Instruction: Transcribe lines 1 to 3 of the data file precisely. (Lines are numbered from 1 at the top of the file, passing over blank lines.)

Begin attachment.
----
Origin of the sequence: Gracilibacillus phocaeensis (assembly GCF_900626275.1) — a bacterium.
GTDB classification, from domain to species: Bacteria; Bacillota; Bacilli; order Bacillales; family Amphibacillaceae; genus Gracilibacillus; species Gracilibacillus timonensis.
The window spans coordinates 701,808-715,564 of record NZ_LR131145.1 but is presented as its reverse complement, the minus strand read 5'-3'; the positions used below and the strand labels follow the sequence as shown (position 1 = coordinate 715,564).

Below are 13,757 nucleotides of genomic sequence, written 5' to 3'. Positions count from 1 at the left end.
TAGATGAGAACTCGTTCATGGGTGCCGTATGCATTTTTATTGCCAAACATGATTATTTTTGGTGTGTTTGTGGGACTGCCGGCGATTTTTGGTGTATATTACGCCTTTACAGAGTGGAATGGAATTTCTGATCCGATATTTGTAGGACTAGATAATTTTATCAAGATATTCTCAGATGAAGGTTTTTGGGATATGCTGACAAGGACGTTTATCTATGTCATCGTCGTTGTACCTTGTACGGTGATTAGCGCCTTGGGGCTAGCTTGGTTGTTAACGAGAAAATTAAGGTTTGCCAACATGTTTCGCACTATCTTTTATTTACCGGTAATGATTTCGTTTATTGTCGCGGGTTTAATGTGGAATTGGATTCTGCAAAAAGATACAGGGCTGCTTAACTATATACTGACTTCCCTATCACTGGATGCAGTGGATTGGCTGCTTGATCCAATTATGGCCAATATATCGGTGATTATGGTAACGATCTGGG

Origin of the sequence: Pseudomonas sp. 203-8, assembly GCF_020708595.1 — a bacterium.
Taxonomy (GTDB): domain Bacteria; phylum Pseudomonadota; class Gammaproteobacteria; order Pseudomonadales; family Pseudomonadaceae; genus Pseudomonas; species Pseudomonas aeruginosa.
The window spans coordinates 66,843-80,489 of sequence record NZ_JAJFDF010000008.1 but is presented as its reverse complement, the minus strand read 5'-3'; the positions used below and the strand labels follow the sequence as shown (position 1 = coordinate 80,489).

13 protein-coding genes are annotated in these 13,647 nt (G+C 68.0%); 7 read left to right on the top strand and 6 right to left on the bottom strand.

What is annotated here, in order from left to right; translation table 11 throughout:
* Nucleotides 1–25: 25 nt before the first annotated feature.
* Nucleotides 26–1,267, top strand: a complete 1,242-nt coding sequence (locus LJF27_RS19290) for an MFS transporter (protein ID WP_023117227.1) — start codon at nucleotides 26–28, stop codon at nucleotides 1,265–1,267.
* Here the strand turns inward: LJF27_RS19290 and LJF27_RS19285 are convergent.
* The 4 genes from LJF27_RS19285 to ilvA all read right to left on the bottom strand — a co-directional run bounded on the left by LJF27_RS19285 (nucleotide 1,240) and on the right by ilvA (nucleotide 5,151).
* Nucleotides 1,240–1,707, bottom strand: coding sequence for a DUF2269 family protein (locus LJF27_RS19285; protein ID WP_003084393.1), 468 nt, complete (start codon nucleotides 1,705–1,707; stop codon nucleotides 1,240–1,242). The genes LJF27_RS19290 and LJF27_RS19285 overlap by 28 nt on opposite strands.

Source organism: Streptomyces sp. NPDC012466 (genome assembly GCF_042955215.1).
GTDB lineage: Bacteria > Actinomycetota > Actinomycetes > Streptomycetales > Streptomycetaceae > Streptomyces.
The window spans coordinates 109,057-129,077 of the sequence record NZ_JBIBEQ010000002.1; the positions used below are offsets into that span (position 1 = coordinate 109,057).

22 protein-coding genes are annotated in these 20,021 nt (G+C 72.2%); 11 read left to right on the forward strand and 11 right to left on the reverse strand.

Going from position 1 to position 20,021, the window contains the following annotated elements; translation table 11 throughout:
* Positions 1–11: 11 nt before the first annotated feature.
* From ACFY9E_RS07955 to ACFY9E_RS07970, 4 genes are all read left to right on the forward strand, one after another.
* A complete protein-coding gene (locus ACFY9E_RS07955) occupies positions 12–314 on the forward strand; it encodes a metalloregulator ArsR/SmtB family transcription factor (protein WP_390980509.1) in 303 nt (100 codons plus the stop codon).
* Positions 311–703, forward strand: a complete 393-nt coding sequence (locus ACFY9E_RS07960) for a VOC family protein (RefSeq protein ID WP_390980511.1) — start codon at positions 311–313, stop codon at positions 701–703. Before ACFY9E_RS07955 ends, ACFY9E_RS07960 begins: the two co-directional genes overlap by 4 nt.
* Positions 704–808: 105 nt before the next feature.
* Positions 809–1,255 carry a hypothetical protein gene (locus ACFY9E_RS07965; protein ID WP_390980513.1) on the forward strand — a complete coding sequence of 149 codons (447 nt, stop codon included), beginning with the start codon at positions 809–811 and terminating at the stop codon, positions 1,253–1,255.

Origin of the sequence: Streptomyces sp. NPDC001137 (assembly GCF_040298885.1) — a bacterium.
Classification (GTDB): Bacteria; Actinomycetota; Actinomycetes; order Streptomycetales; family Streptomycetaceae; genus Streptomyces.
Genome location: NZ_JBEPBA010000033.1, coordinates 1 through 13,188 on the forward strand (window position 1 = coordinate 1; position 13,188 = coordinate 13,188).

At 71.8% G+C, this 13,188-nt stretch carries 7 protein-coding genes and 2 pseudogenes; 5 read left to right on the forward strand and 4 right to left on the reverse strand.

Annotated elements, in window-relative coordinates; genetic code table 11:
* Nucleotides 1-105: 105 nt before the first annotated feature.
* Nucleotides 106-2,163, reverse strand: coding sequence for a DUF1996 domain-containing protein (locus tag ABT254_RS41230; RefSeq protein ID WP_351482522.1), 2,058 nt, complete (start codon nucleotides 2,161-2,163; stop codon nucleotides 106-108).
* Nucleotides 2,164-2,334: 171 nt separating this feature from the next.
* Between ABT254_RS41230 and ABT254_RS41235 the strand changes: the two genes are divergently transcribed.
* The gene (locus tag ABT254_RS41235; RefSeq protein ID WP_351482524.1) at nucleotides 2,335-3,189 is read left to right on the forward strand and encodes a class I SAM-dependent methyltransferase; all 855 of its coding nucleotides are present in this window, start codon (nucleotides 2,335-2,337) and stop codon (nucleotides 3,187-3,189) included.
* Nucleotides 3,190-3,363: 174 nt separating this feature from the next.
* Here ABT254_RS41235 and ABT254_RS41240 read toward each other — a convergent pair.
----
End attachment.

Origin of the sequence: Gracilibacillus phocaeensis (assembly GCF_900626275.1) — a bacterium.
GTDB classification, from domain to species: Bacteria; Bacillota; Bacilli; order Bacillales; family Amphibacillaceae; genus Gracilibacillus; species Gracilibacillus timonensis.
The window spans coordinates 701,808-715,564 of record NZ_LR131145.1 but is presented as its reverse complement, the minus strand read 5'-3'; the positions used below and the strand labels follow the sequence as shown (position 1 = coordinate 715,564).